Lincoln and his cabinet.

In a scene in the middle of Lincoln, Thaddeus Stevens, a Radical Republican congressman, chides Abraham Lincoln for waiting so long to make an attempt to end slavery.

Lincoln responds that if he had tried to end slavery after the war began in 1861, the border states would have joined the Confederacy, leading to the Union’s defeat and making the chances of emancipation even more remote. Stevens sits there with a defensive expression on his face, unable to offer a rebuttal.

Abraham Lincoln’s character – his blend of compassion and pragmatism – is the focus of Steven Spielberg’s Lincoln, as its title makes clear. Most Civil War epics focus on the great battles between the Union and Confederate armies, but Lincoln concentrates on the role the 16th president played in the great legislative battle over the 13th amendment, which abolished slavery.

Those who pay $9 to see artillery fire and bayonet charges will be disappointed by the film. The few battle scenes are short and brutal, serving only to remind viewers of one of the many pressures weighing on Lincoln’s mind as he decided the best way to end the war.

The ongoing carnage has led the Democrats and the conservative Republicans in the House of Representatives to oppose passage of the 13th amendment out of the fear it will ruin peace negotiations. They pester Lincoln for even bringing up emancipation, while the Radical Republicans pester him for not pressing emancipation hard enough.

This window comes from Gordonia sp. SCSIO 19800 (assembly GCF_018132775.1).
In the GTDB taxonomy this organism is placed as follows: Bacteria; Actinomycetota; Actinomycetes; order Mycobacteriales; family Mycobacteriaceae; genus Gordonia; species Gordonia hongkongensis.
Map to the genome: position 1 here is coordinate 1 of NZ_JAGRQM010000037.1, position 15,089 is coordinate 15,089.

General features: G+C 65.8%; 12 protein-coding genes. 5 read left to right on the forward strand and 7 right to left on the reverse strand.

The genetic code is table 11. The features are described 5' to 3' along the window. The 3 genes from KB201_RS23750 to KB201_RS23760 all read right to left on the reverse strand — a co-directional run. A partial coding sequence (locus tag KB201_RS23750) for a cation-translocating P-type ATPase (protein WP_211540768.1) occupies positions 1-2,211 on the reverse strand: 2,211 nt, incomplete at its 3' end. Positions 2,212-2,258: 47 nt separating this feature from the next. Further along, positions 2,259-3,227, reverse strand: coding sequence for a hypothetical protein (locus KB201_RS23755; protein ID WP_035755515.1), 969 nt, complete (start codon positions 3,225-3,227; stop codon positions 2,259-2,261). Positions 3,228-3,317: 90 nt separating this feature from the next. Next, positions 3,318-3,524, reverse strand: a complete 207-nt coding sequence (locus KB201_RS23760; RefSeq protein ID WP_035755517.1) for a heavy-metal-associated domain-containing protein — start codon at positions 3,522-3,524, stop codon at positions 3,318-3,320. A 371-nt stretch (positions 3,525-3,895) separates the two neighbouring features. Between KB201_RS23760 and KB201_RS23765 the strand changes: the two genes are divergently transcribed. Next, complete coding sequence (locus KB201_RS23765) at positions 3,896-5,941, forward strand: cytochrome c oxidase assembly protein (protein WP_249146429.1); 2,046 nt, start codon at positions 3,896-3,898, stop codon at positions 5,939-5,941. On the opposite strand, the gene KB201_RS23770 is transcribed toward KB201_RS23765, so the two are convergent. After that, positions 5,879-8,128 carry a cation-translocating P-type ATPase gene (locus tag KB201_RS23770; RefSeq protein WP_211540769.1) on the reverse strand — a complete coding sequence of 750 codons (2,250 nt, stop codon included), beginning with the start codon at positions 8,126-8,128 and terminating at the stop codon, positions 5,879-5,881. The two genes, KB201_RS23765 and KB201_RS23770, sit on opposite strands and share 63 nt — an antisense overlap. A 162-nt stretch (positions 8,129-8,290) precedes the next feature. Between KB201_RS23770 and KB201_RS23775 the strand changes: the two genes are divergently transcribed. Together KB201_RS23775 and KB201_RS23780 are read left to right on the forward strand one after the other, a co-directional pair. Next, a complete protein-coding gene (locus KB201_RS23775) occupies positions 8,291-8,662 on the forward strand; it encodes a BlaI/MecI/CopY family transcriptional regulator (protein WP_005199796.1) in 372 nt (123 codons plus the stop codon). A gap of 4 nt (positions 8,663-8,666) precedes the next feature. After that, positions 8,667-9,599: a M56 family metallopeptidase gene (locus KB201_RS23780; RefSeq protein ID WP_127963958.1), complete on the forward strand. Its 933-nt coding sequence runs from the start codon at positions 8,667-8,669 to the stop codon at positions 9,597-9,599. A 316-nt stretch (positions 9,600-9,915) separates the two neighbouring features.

In his portrayal of Lincoln, Daniel Day-Lewis plays a man aware that his role in history is to herd his hard-headed colleagues toward emancipation and peace. He does this mostly through slippery legislative techniques we would associate more with LBJ: patronage, cajoling, and even a little bit of dishonesty. Moralizing is used only as a last resort.

Two of Lincoln’s great speeches, the Gettysburg Address and the Second Inaugural, make it into the film, but they seem only rhetorical flourishes for Lincoln’s legislative masterwork. Unseemly political tactics are an essential part of Republican government, in any year; during the Civil War our country was lucky to have a brilliant president who used them to achieve great things.

I could think of no historical character more deserving of a portrayal by Daniel Day-Lewis, with his well-known thoroughness, than the complicated, monumental Lincoln. Ironically, the British actor brings America’s most revered historical figure to life. Instead of the booming voice most Lincoln impersonators use, he employs a more realistic reedy twang. He demonstrates Lincoln’s penchant for funny anecdotes well enough to get my theater laughing a couple times. With saggy eyelids, a slight hunch and a sad smile, he communicates the weariness and the spiritual burdens Lincoln acquired after four years of a wartime presidency.

He also gives him flaws. In scenes of discord with his wife, Mary Todd Lincoln (Sally Field), and his son, Robert Lincoln (Joseph Gordon-Levitt), he shows Lincoln as a man prone to indecision and anger, like the rest of us. Underneath it all, though, is the wisdom and strength of character that made Lincoln such an icon.

A great cast joins Day-Lewis in creating real people out of the historical figures known only through stodgy old photographs and dry academic writing. Sally Field plays Mary Lincoln as a woman so anxious, in large part due to the death of her son Tad shortly before the beginning of the film, that I both felt sorry for her and wanted to avoid her. Gordon-Levitt’s Robert Lincoln is a frustrated young man imprisoned at Harvard by his mother’s worries while he would rather be proving himself on the battlefield.